7.3 Observations of Anvil Microphysics in DeepTropical convection

Wednesday, 12 July 2006: 9:00 AM
Hall of Ideas G-J (Monona Terrace Community and Convention Center)
Thomas Choularton, Univ. of Manchester, Manchester, United Kingdom; and K. N. Bower, G. Vaughan, M. Monier, P. Connolly, P. Williams, M. W. Gallagher, H. Coe, A. Heymsfield, and J. Crosier


Understanding the chemical composition of the upper tropical troposphere - gas and aerosol particles - is of key importance to understand global climate. The upper part of the troposphere in tropics (or tropical tropopause layer – TTL) behaves indeed as the base of the Brewer-Dobson circulation and can determine the composition for the global stratosphere. Additionally, the loading and nature of the aerosol particles present in the TTL affect directly and indirectly - through cirrus cloud formation - the radiative balance of the tropical troposphere.

The partitioning in the TTL between convective and non-convective transport is a function of height, horizontal location and season and remains a key quantitative uncertainty. To determine the role that deep convection in the tropics plays in transporting aerosol and chemical species from the planetary boundary layer to the upper troposphere, the ACTIVE (Aerosol and chemical transport in tropical convection) project has been conceived. Active is a consortium between the Universities of Manchester, Cambridge and York (UK); DLR and Forschungzentrum Julich (Germany); York University (Canada), Bureau of Meteorology (Australia), Airborne Research Australia, and NCAR (US). ACTIVE combines field measurements and a range of modelling tools at different scales to address the question of what determines the composition of the upper tropical troposphere.

In the present work, we focus on the issue of how much and what kind of aerosol, reach the TTL via deep convection. We study Hector storms sampled in the first part of the campaign with a view to understanding the impact of the aerosol on the microphysics the the anvil region of the cloud.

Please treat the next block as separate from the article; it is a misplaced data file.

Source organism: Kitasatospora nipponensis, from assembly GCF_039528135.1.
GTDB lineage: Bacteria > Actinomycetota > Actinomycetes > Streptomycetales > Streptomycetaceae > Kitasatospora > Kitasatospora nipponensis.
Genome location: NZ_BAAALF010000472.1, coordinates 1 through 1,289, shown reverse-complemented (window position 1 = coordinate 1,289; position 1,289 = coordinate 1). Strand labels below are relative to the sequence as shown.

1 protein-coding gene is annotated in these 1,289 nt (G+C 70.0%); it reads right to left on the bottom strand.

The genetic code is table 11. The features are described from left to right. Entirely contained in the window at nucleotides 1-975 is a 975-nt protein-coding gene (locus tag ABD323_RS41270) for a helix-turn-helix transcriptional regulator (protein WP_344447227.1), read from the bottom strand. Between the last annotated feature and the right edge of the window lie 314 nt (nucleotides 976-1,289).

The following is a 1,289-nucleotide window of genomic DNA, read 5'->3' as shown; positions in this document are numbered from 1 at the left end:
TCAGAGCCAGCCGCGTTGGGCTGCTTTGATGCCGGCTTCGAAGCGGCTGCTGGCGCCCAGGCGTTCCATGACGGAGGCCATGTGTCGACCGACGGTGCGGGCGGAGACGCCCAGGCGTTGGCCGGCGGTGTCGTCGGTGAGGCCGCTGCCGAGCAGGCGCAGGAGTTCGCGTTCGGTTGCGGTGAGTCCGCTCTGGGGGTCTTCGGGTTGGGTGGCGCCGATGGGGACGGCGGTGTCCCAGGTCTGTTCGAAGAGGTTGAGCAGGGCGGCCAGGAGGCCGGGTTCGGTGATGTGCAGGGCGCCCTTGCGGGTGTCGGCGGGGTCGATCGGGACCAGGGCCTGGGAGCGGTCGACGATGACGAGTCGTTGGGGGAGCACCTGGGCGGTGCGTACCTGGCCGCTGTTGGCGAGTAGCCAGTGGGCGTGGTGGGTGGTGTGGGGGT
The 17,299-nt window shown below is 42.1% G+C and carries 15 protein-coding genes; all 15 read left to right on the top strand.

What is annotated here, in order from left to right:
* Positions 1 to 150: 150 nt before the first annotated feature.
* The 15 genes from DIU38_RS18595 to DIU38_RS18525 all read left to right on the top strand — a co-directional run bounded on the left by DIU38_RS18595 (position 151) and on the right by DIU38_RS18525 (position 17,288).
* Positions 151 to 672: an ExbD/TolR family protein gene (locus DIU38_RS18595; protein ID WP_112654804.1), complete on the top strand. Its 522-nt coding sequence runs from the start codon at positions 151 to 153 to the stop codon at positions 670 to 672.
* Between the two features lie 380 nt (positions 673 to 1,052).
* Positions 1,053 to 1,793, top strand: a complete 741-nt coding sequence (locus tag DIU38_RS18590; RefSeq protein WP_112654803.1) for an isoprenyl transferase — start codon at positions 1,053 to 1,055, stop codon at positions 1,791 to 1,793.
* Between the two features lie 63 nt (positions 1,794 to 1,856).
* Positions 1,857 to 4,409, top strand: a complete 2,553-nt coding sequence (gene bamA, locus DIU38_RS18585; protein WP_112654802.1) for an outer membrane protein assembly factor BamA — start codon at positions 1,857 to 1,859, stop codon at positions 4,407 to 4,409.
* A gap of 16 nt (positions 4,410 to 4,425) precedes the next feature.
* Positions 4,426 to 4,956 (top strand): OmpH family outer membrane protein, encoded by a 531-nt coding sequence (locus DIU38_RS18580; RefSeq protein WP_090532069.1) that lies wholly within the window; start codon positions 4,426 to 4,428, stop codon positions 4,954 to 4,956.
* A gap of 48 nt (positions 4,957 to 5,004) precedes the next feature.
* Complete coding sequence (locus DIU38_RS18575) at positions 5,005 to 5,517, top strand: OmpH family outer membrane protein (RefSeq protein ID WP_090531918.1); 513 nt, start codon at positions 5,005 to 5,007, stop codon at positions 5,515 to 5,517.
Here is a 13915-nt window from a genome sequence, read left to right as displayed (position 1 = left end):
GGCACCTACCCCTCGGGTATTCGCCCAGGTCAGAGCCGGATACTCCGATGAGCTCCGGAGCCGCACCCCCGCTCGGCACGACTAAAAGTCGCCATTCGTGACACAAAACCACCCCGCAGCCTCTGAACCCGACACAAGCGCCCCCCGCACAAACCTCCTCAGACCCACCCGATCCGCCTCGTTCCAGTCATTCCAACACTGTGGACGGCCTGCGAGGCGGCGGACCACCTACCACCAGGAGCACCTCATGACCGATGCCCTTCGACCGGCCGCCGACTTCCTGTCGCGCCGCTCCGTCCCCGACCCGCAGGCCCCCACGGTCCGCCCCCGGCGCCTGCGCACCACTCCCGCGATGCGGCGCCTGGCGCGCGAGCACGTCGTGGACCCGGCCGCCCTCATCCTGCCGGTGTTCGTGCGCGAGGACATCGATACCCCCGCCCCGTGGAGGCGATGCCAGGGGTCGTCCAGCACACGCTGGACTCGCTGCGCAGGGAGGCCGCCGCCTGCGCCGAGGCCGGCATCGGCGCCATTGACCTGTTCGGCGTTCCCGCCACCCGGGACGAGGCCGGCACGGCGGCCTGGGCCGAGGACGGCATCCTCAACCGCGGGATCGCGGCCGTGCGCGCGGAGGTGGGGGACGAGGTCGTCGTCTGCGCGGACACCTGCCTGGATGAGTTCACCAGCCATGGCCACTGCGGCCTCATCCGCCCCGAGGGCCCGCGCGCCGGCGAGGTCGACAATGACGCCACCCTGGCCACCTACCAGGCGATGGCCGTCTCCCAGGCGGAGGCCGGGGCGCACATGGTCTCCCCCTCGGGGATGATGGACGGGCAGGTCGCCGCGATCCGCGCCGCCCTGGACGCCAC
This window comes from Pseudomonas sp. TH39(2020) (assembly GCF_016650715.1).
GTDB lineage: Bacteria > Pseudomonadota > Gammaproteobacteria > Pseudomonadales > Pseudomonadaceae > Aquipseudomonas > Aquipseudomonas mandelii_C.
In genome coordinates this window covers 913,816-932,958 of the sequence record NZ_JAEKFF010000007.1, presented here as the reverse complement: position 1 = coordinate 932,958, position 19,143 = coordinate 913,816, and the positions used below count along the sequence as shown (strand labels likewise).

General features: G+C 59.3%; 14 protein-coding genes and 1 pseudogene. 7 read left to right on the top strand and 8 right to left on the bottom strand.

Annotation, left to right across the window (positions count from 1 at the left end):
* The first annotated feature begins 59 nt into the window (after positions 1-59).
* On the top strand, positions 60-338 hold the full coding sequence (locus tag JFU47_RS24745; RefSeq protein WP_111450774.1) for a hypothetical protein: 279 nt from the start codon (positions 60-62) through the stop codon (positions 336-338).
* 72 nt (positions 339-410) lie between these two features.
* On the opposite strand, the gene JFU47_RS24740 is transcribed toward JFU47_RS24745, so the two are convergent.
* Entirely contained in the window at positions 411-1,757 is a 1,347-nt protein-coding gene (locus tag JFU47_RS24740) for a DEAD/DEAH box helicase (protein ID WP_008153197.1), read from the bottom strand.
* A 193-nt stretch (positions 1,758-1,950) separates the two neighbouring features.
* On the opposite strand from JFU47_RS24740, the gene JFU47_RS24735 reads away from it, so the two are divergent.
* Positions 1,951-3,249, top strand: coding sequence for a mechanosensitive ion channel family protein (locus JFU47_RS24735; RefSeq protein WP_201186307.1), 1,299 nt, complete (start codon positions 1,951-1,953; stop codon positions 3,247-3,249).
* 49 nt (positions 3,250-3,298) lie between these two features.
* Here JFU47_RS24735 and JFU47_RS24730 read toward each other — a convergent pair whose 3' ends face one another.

In the pre-monsoon period (mid-November – mid-December) and during monsoon breaks, convection is dominated by single isolated storms. Spectacular examples occur over the Tiwi Islands north of Darwin, due to convergence of sea breezes over the islands (Carbone et al, 2000). These are the Hector storms, which occur predictably over the islands at about the same time each day. These giant thunderstorms reach (and penetrate) the tropopause (at 17 km) thus directly injecting air into the TTL and TLS (tropical lower stratosphere). Their predictability and isolation also make them excellent laboratories for comparing the aerosol input and output since the task of modelling them is not so formidable as for extensive convection. During the first campaign, dedicated to Hector storms, the aircraft flights were designed to sample the inflow and outflow from convection. First, the Dornier aircraft flew in the boundary layer around the inflow, measuring the aerosol and chemical fields in the inflow. Then, the Egrett flew into the outflow of the storm to study the microphsycis of the anvil region. Both the Dornier and the Egrett aircraft carried instruments for aerosol, chemical and tracer measurements (see table 1). In addition, ozonesondes were launched to characterise the background atmosphere and to allow interpretation of the aircraft ozone measurements.